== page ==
A Brief History of Acid-Filled Eggs

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There's a stock photo for everything. Photo: Emrah Turudu/iStockphoto

About three days ago, it seemed like this year's drama-deprived GOP convention would be — to paraphrase Larry David — prettaaayyy, prettaayyyy, prettaaayyy boring. Now there's a potential hurricane barreling down on Tampa, and oh, what's this? An FBI bulletin warning of anarchist protesters armed with acid-filled eggs? Yep, that's what it is.

Federal authorities are urging law enforcement agencies across the country to watch out for signs that extremists might be planning to wreak havoc at the upcoming political conventions — by blocking roads, shutting down transit systems and even employing what were described as acid-filled eggs.  

The concept of acid-filled eggs may be new to you, but it seems to be a time-honored tradition within certain left-wing protest movements. As the New Yorker reported, they turned up during the 1999 WTO riots in Seattle:

The black-bloc crews, whose graffiti and occasional "communiques" run to nihilist slogans ("Civilization Is Collapsing-Let's Give It a Push!"), were masked, well organized, young and fleet of foot, and armed with crowbars and acid-filled eggs.

In 1998, British authorities became concerned that animal-rights activists with the Animal Liberation Front had armed themselves with acid-filled eggs:

Scotland Yard is preparing to deal with a terrifying device known to be in the hands of extreme animal rights protesters — the acid-filled egg. Police fear leading politicians could be blinded, maimed or scarred for life if struck by one of the eggs. Protection officers now carry emergency antidote kits.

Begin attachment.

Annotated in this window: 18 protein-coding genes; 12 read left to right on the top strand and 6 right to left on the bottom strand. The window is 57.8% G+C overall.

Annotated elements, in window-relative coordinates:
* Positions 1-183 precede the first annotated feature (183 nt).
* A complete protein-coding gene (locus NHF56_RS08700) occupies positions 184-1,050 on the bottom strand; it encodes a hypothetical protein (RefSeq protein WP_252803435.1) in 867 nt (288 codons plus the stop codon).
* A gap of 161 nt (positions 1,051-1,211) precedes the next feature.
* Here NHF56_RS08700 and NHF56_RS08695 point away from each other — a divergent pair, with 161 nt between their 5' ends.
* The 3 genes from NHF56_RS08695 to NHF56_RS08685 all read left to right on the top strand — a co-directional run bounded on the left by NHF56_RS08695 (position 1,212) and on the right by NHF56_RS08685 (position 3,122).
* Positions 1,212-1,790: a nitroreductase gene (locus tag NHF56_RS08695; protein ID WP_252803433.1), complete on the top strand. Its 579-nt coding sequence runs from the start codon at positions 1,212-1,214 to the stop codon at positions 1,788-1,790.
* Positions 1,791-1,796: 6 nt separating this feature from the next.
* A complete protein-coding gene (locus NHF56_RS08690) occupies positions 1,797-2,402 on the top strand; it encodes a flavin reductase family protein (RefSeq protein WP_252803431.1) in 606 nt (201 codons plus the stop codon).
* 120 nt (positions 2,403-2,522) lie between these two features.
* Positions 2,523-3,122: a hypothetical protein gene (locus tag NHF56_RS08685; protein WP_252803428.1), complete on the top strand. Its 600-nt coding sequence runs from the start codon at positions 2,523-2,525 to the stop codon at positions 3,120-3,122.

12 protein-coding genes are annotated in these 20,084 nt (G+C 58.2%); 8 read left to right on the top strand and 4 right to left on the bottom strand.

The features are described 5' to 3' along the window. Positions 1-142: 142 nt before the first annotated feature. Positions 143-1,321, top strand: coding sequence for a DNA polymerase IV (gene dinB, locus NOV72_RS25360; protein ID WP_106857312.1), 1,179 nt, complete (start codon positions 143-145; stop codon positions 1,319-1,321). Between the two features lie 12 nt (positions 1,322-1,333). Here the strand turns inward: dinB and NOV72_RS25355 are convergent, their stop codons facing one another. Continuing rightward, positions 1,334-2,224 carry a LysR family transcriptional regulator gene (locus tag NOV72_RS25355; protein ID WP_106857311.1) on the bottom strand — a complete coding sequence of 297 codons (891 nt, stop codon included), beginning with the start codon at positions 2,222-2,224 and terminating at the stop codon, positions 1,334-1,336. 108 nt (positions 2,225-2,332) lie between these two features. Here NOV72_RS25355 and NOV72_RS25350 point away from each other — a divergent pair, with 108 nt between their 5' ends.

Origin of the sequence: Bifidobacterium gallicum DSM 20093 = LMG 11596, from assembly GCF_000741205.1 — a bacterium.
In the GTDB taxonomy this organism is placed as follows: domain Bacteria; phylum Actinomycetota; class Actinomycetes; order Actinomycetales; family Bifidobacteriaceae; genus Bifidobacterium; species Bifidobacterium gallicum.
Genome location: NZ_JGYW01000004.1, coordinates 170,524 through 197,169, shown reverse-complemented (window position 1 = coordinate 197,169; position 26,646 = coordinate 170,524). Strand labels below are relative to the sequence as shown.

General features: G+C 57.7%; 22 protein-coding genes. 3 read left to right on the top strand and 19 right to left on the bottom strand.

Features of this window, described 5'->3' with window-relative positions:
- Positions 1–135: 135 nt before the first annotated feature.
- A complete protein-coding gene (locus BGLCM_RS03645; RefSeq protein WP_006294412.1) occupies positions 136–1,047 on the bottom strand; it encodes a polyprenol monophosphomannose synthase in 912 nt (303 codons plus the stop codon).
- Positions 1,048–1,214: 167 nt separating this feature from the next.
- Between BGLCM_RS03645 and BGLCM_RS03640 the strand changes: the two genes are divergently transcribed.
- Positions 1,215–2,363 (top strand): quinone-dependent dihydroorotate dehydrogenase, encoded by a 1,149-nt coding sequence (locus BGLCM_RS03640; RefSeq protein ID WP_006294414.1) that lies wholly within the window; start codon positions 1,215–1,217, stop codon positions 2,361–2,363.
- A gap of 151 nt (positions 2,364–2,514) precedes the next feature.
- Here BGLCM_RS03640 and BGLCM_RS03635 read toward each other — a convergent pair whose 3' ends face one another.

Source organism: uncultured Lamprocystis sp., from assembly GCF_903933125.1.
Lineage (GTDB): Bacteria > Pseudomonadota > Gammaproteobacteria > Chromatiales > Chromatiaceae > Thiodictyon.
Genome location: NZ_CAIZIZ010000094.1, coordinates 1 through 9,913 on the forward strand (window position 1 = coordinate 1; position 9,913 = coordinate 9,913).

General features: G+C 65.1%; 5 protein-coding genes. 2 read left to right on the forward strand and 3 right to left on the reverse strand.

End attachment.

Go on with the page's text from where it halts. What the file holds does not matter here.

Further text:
In fact, the use of the acid-filled egg goes back more than a century. According to an April 22, 1905, story in the New York Times:

Although the teamsters' strike is not marked by quite so much violence as it was a few days ago, none of Montgomery Ward Co.'s goods can be moved without the assistance of a large body of police, and even then there are demonstrations with bricks and acid-filled egg shells.

By this point, you're saying "Okay, we get it, explain how they make the acid eggs already." Fine, but only because it's pretty obvious: According to the Telegraph, the AFL would use a needle to inject a special formula of sulfuric acid — not strong enough to "eat through the shell but still be strong enough to damage human tissue" — into the egg, then cover the egg with wax to seal up the hole. 

Whether the acid-filled eggs actually materialize at the conventions remains to be seen. Anarchists, kind of by definition, aren't always the most organized bunch. Still, if you're looking for us down there, we'll be the guy wearing Amar'e-style goggles the entire time.